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|Multiple meanings, & worse than ridicule.
Written by Rachel G
(10/7/2010 1:11 p.m.)
in consequence of the missive, A dig at Edmund, penned by Barb JA
I think you are right. Now that you mention it, your interpretation of Mary's "not born to do nothing" line as a dig at Edmund's choice of profession seems perfectly obvious, but it hadn't occurred to me before.
Taking the thought further, what Mary says in this passage could have multiple meanings, all at the same time. Mary isn't an analytical person and her speech could reflect that. She just opens her mouth and the stuff pours out, so her words could well have further layers of meaning as well as the surface one. Translated into plain speech she could be saying:
"Don't be a clergyman Edmund - they do nothing and are an idle waste of space."
And: "You aren't doing enough to win me. You have to do more, stake your all and give up the clergy if you want to marry me."
And: You may not be willing to make the effort to save our relationship but I am. I'll stake my all and do everything I can think of to make you change your mind, even if I risk losing you."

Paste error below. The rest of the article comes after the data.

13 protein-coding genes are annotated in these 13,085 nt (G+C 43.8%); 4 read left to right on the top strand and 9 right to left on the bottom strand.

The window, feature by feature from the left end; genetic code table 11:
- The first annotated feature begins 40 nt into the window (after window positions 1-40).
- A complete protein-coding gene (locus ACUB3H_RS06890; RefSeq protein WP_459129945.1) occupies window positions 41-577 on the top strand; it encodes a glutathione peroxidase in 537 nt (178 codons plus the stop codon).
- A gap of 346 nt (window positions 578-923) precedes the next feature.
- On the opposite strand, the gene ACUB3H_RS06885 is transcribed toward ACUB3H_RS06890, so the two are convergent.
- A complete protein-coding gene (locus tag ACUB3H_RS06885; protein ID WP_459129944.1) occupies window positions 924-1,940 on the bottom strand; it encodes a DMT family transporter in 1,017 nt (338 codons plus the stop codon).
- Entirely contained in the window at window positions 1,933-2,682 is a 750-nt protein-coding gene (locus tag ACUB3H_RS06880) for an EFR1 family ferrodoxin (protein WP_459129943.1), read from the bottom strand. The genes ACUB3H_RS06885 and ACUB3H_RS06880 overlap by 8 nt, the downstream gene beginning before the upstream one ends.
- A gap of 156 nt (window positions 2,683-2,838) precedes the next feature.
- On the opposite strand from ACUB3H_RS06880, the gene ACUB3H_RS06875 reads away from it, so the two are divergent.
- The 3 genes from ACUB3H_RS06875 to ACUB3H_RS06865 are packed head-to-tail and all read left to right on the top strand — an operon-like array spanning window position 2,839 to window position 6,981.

Of course Mary would never think of what she says in this way. If asked to deconstruct what she had just said, she would just shrug her shoulders and brush the question off with a witty "do not attack me with your watch" type of line.
I totally agree with Barb JA about Mary's lack of respect for Edmund and what a bad sign it is for their future. I think Mary's real attitude is harsher than ridicule though. Ridicule is what Mary has used against Edmund's choice of occupation ever since she first heard of it, but I think this conceals her true feelings. Ridicule is a prettied-up version - she can still sound feminine, light-hearted, amusing. We see the truth in ch.29 when she is looking back at the the night of the ball, her last opportunity to change Edmund's mind before he goes to be ordained:
She was afraid she had used some strong, some contemptuous expressions in speaking of the clergy, and that should not have been. It was ill–bred; it was wrong. She wished such words unsaid with all her heart.
Contempt is a very strong word indeed. I believe contempt is what Mary has been feeling all along, - contempt for the clergy as an occupation, and by extension contempt for the man who undertakes it. It looks like a remarkably bad omen to me!
My apologies for yet another long post - the more I dig into this text the more layers of meaning there seem to be.
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